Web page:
Warning Stance: When a cat stands with his rump raised or back arched, it feels threatened and it is a warning that it is about to strike/attack. Sometimes the hair on its body may also be raised. A cat's tail is probably the most significant signal:

Tail SignalInterpretation
Flicking from side to sideIrritated
Curved like an “N” or low to the ground and flickingFeeling aggressive
Strong lashing movementsDon't mess with me! Will attack at the first chance
Arched over the backAll right! I am going to attack now. You asked for it
Hair fluffed out and standing on end OH ! I am anxious and threatened now
Horizontal or slightly low to the floor All is well
Erect or with a curl at the tipI feel friendly now. How are you doing ?
Pointing straight up and vibrating Quivering with joy and excitement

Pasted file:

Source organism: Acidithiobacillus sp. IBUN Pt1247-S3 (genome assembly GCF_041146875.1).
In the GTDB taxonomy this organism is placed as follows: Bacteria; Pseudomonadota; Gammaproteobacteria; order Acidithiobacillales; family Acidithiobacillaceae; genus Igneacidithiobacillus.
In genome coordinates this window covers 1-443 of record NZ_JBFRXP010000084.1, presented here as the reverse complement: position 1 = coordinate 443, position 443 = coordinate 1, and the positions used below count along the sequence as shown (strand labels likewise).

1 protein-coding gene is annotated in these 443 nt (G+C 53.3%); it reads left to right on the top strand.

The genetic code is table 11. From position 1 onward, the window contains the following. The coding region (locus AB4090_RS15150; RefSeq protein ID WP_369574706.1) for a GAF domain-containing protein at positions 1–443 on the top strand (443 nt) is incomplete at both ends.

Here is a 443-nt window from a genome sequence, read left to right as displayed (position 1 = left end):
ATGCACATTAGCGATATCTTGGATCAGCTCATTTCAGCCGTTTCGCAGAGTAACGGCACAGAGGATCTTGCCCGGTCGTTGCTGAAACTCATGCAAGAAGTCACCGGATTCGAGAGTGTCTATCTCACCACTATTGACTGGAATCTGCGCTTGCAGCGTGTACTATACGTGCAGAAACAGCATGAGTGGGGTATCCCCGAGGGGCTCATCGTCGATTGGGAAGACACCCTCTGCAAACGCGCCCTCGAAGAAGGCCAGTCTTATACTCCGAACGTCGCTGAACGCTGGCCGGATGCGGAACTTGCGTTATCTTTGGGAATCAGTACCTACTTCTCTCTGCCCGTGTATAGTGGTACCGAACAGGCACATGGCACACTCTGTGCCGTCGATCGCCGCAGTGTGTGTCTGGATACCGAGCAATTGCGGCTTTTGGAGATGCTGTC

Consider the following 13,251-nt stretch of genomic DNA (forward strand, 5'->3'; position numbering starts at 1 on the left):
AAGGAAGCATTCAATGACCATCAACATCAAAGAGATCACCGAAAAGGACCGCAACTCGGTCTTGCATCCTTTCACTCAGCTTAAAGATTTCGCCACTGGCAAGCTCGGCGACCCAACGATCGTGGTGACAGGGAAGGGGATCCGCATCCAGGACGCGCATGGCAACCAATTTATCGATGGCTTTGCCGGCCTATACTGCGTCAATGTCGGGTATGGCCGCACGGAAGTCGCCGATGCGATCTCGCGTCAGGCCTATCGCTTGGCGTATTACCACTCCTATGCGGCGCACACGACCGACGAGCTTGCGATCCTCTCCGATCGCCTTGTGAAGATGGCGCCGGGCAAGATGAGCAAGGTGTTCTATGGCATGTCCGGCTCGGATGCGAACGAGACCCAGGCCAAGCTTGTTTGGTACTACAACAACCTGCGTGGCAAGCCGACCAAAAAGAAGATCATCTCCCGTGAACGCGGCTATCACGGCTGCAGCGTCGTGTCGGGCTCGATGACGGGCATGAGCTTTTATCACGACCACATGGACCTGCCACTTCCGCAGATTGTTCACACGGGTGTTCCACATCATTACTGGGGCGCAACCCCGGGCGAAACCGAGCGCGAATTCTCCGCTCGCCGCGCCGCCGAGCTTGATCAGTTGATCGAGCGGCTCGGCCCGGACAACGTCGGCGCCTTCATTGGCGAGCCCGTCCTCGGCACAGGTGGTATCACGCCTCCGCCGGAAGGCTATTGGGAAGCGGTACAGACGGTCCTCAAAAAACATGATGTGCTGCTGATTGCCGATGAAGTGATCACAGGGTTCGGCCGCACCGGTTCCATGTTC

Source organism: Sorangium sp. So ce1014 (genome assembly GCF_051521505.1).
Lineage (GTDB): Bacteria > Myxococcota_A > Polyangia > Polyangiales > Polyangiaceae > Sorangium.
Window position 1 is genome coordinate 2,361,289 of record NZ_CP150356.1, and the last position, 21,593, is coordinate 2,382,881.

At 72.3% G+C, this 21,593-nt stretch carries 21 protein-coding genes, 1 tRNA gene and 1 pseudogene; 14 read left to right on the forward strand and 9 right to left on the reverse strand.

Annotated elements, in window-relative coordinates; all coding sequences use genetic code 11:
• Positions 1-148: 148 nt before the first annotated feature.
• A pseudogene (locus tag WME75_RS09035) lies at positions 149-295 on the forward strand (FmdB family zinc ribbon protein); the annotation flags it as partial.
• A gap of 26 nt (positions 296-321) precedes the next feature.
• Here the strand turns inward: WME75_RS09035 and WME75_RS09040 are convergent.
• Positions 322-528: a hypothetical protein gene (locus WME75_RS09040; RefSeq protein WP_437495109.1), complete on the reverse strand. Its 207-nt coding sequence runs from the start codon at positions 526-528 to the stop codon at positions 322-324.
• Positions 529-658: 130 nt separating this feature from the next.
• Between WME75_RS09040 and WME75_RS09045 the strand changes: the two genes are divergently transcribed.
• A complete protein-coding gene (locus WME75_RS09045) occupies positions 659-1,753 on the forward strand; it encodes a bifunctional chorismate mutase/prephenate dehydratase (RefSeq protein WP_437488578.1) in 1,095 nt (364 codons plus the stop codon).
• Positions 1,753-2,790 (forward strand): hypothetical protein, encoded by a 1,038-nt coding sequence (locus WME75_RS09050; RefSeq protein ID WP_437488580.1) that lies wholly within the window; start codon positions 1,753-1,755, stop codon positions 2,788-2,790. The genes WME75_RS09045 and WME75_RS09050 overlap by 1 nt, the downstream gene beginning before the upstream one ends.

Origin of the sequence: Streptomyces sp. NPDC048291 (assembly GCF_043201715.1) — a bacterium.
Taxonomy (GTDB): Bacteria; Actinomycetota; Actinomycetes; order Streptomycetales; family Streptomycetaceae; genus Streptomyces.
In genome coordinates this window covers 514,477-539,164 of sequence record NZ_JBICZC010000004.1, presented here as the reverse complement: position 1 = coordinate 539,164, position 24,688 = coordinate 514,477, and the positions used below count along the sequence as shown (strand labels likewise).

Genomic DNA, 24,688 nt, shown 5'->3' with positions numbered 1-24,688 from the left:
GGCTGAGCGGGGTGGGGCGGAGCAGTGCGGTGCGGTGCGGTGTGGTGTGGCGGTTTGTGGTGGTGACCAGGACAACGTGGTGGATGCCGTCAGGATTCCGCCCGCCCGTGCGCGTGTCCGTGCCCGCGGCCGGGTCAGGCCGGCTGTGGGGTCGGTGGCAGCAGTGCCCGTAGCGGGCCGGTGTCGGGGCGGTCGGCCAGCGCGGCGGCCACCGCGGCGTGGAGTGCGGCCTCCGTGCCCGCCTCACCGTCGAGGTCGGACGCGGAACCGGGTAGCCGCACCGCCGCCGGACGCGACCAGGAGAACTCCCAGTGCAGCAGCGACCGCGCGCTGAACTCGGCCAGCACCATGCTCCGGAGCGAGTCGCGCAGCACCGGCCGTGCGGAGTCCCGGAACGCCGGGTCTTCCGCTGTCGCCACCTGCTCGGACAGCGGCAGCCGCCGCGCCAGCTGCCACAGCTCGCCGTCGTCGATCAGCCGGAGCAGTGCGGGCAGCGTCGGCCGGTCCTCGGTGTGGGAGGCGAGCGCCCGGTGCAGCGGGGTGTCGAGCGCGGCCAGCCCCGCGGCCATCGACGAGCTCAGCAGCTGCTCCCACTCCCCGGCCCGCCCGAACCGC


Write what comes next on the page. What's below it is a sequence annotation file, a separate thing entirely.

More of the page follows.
Tucked between the legsI am submissive now. Please don't hurt me

A healthy cat tends to be friendly. An ailing cat can be aggressive or scratch you unintentionally.
Vital signs of Cats

  • body temperature : 100.5 - 102.5°F (38 - 39°C).
  • Pulse rate: 110 - 180 beats per minute
  • Respirations : 20 - 30 per minute
  • Time for gum to regain pink color after being blanched by gentle pressure with finger(Capillary refill time): < 2 seconds
Tags: #Cervical Lymphadenitis #Melanoma #Cat Behavior
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Bibliography / Reference

Collection of Pages - Last revised Date: September 19, 2020